For the court to issue the warrant the court must be satisfied that there are reasonable grounds for believing an offence has been, is being, is about to be, or is likely to be committed, and the use of the device would assist a formal police investigation of the offence.
Whether or not a warrant will be issued will be at the court’s discretion.
When considering an application for a listening device warrant, an optical surveillance device warrant or a tracking device warrant, the court is required to consider:
- the nature and severity of the offence;
- the extent of intrusion on the person’s privacy;
- whether there are alternative means by which the evidence can be obtained;
- the probative value of the evidence to be obtained;
- whether there are any other warrants issued for the same matter;
- whether it is in the public interest.
If issued by the court a surveillance or listening device warrant, will contain specific rules regarding, for example, the type of device which is approved, and in what circumstances the device can be used.
The warrant may also limit the locations of where the surveillance device is authorised to be used, as well as who can use the device, and for how long.
If the police do not act within the perimeters of the warrant, the evidence obtained may be ruled inadmissible in court.
Frequently Asked Questions
According to the Surveillance Devices Act, a private activity refers to any activity carried out in circumstances where the parties involved reasonably expect it to be observed only by themselves. However, it does not include activities carried out in circumstances where the parties ought reasonably to expect that the activity may be observed.
A private conversation, as defined by the Surveillance Devices Act, is any conversation carried out in circumstances where the parties involved reasonably desire it to be listened to only by themselves. However, it does not include conversations carried out in circumstances where the parties ought reasonably to expect that the conversation may be overheard.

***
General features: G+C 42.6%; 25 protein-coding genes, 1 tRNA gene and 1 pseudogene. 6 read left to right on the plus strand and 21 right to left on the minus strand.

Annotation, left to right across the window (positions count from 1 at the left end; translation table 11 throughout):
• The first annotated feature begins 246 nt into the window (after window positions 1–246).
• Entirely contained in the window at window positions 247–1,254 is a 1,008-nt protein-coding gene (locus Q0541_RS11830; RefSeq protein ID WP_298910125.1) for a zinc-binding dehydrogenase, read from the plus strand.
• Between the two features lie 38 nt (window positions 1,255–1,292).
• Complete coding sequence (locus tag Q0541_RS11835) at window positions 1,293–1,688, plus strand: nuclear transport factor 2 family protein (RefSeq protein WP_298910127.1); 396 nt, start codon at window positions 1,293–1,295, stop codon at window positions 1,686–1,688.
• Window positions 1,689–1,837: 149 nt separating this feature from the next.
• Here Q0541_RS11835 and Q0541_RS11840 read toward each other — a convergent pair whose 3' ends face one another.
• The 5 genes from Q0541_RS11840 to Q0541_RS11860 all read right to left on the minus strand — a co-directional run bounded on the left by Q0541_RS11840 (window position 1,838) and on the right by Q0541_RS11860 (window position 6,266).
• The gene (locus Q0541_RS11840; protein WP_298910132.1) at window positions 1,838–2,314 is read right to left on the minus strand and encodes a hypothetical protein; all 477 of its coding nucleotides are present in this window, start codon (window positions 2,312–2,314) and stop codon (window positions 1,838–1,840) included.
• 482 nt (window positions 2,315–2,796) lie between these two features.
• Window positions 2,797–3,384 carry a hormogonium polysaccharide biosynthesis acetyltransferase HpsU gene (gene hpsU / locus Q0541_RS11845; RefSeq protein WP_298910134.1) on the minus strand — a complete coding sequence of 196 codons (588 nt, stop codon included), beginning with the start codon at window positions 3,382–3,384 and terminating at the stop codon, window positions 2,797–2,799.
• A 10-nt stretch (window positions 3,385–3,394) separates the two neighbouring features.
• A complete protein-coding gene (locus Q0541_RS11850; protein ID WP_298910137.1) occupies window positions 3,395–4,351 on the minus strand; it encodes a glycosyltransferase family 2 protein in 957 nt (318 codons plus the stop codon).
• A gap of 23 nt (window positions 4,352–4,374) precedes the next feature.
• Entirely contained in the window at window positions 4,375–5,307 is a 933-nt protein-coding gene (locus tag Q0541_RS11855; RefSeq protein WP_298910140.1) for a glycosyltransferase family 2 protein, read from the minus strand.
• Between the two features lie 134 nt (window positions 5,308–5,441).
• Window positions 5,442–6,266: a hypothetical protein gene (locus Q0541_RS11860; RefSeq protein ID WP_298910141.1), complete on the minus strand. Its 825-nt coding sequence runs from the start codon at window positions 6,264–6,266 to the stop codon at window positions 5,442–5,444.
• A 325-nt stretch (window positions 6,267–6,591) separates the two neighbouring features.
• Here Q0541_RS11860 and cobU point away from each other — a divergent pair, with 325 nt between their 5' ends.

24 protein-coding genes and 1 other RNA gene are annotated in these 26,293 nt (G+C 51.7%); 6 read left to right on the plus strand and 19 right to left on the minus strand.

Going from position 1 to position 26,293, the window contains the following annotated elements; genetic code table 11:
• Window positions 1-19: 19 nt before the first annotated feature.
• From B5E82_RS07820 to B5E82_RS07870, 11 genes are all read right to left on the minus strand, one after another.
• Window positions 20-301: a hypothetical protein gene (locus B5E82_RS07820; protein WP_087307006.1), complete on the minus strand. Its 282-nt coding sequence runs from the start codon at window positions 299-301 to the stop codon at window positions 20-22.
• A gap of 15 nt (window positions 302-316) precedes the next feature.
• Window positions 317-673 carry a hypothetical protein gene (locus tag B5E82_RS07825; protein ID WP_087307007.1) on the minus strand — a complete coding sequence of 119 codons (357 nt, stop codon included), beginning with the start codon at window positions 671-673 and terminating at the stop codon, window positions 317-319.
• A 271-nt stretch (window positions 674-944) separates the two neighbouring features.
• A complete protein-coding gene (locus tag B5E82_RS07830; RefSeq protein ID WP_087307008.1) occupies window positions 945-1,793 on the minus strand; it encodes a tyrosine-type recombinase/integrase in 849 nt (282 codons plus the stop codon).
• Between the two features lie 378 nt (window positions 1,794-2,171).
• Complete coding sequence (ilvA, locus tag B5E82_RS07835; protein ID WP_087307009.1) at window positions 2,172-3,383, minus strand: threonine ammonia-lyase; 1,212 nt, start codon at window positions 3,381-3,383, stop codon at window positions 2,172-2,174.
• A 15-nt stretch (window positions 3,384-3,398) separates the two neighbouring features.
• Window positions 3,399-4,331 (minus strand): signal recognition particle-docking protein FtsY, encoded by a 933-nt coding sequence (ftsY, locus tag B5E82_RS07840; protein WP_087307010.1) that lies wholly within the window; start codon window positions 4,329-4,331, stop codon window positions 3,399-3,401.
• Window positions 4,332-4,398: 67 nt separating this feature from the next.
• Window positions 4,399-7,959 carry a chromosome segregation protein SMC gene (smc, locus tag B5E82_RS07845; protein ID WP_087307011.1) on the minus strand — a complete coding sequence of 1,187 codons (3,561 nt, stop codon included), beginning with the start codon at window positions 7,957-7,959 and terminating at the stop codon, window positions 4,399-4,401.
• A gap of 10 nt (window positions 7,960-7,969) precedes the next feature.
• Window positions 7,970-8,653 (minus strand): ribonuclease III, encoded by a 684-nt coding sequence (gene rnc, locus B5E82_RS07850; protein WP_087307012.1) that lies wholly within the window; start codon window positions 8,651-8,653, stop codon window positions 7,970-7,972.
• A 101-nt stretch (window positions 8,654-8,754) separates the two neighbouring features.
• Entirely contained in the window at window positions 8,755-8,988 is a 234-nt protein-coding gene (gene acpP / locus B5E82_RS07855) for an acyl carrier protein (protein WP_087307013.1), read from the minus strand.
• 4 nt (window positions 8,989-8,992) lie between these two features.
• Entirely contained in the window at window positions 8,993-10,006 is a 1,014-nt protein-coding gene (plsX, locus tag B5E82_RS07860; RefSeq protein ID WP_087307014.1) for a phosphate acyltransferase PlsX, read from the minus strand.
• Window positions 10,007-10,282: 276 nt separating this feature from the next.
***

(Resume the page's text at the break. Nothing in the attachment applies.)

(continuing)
The exceptions to the prohibitions under the Surveillance Devices Act include situations where all parties involved give implied or express consent to the recording when a warrant or legal authorization has been issued for the use of a listening device in the course of a criminal investigation, when the recording is done in a public place with no expectation of privacy, when the recording is necessary for the protection of the lawful interests of the party making the recording, and when the recording is in the public interest, such as for the best interests of a child.
The court may issue a surveillance or listening device warrant if there are reasonable grounds to believe that an offense has been, is being, is about to be, or is likely to be committed, and if the use of the device would assist a formal police investigation of the offence.
The court will consider factors such as the nature and severity of the offence, the extent of the intrusion on privacy, alternative means of obtaining evidence, the probative value of the evidence, other warrants issued for the same matter, and the public interest when deciding whether to issue a warrant.
Yes, it is generally illegal to video record someone without their consent in Australia.
In general, recording someone's private activity without their consent is considered a violation of privacy laws. The specific laws regarding video recording without consent may vary slightly between states and territories.
It is important to obtain the consent of the individuals involved before recording them, especially in situations where there is a reasonable expectation of privacy.
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PLEASE NOTE: The material in this blog post is for informational use only and should not be construed as legal advice. For answers to your questions regarding this or other topics, please contact a professional legal representative.